PROVINCETOWN — Aden Choate began a five-month Mary Heaton Vorse journalism fellowship at the Independent on Nov. 1., inaugurating the third season of a winter program that brings young reporters to Outer Cape Cod to learn about community journalism.
On assignment, she has already snaked through a crowd of voracious bidders competing for a chicken pot pie at the Provincetown Commons and interviewed state Sen. Julian Cyr about two new bills on Beacon Hill that could advance health-care equity. She has also begun forming an idea of what journalism means here.
“It’s propelled a deep sense of connection with the people who call this place home,” Choate said.
The chance to better understand people, Choate said, is what drew her to journalism in the first place. She grew up in Charleston, Ill., a town three hours south of Chicago near the border with Indiana. Her home community was small and conservative. Townspeople’s automatic distrust of the government, the media, and higher education confounded her, she said.
After she went away to high school at Phillips Exeter Academy, she said, “I began to want to understand the forces that shaped the place where I grew up.”
She is finding that journalism is a good way to gain that kind of understanding.
Choate enrolled in Georgetown University’s Walsh School of Foreign Service. She became editor-in-chief of Bossier magazine, a feminist publication with a staff of more than 60 fellow students. In 2019, Choate enrolled for a semester at the School for International Training in Quito, Ecuador.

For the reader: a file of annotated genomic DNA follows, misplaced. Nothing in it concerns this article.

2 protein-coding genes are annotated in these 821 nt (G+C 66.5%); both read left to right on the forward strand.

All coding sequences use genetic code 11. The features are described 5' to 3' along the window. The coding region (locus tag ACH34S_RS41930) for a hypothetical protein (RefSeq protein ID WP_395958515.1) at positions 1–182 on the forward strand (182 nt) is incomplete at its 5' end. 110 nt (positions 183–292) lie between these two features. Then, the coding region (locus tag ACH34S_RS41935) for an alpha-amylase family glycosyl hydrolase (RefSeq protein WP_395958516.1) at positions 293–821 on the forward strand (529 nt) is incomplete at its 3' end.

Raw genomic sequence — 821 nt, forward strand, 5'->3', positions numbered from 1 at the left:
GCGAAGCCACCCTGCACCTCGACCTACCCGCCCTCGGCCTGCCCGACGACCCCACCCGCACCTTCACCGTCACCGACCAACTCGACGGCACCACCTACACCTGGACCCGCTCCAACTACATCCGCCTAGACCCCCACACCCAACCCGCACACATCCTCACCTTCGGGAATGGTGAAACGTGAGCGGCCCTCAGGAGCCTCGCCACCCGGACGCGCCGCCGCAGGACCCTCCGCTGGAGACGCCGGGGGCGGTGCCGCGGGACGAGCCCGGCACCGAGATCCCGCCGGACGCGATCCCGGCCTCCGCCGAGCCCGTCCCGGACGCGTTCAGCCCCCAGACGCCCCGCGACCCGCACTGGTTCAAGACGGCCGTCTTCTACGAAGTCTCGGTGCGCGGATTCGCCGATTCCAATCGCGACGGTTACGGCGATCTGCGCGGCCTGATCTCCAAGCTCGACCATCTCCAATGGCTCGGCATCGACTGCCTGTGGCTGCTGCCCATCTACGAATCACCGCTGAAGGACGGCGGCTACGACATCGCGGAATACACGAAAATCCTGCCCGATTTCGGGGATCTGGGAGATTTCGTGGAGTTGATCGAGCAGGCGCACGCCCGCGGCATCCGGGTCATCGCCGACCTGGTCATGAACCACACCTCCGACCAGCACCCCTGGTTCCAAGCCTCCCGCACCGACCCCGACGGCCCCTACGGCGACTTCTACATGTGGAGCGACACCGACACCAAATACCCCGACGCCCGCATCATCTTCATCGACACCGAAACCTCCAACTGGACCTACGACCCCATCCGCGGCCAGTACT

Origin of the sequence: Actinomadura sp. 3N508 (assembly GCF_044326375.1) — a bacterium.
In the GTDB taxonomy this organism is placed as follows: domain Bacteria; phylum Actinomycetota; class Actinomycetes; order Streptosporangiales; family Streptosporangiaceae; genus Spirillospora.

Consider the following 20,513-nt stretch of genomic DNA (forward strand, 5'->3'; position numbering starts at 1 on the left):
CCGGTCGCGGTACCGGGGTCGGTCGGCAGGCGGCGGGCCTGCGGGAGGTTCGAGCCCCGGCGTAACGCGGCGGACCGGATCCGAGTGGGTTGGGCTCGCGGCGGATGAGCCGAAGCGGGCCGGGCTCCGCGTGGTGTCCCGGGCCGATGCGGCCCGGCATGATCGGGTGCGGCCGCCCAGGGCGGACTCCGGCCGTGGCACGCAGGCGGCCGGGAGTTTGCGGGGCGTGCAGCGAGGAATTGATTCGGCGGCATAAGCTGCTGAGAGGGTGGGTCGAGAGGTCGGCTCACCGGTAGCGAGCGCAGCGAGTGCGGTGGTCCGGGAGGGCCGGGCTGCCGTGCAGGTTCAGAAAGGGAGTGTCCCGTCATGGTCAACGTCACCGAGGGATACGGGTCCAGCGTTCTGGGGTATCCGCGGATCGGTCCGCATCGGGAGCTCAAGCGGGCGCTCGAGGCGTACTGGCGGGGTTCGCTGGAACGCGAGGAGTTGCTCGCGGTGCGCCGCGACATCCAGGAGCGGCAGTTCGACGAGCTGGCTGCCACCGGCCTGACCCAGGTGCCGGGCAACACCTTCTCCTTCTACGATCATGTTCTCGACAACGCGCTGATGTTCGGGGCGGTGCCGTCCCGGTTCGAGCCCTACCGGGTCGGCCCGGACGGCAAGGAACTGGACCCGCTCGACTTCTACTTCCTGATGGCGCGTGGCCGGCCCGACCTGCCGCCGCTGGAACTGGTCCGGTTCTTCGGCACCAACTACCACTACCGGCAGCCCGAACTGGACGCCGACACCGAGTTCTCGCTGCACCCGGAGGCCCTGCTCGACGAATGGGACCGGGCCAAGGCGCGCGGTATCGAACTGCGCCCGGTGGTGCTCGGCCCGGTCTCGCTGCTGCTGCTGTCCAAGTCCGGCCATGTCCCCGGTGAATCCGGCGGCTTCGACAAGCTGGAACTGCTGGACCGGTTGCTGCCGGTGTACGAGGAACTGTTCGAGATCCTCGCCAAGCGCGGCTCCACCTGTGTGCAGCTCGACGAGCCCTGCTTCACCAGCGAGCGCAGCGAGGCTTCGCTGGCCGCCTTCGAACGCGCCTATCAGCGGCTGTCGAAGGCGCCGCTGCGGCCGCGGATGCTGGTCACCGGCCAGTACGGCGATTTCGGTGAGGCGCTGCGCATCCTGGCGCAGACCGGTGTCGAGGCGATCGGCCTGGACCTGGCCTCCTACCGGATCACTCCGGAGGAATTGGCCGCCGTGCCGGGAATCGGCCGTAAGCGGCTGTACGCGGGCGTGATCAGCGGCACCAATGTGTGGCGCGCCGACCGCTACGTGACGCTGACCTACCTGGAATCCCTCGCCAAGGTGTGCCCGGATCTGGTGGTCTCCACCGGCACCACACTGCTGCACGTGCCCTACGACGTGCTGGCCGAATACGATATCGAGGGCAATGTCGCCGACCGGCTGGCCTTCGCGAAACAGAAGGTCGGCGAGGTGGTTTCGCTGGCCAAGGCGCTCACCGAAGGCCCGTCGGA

It was a time of political reckoning in Latin America, with national uprisings exploding in Chile, Colombia, Bolivia, and Ecuador. Protests against austerity measures in Quito were reaching a boiling point while Choate was there. Finally, indigenous groups reached an agreement with the Ecuadorian government to reverse the measures, beginning collaborations between indigenous groups and the government.
“I was fascinated by the ways in which these conflicts emerged, and how they resolved themselves,” Choate said. “That seemed to be very distinct from what we witness at home.”
Choate’s love for Latin America stayed with her after she graduated from Georgetown in 2021, and last winter she spent six months backpacking by herself in the region. She visited Peru, Bolivia, Argentina, Chile, and Costa Rica. Her travels alternated long stretches of solitude with intense connections with fellow travelers and local people.
Choate spent the spring of 2022 as an editorial intern for the American Prospect and later returned there to work as a fact-checker. During the internship she wrote about rural public schools in Illinois and about resistance to carbon capture pipeline projects across the Midwest.
Choate hopes to develop breadth with her reporting at the Independent. She is interested in health care and reproductive and sexual health, education, and the regional environment.
Fact-checking for the Prospect, Choate said, “helped frame the reporting process.” And she thinks it will help her with the reporting she will do here.
Funds for Choate’s fellowship are provided by the Local Journalism Project — the nonprofit organization that partners with the Independent to rebuild the skills and practice of community reporting through the generosity of the Murray/Reese Foundation.
During the first part of Choate’s fellowship she is living in the Mary Heaton Vorse house, thanks to the Provincetown Arts Society. Vorse was a pioneering journalist and civil rights activist whose work inspired the Local Journalism Project’s winter fellowship program. —The editors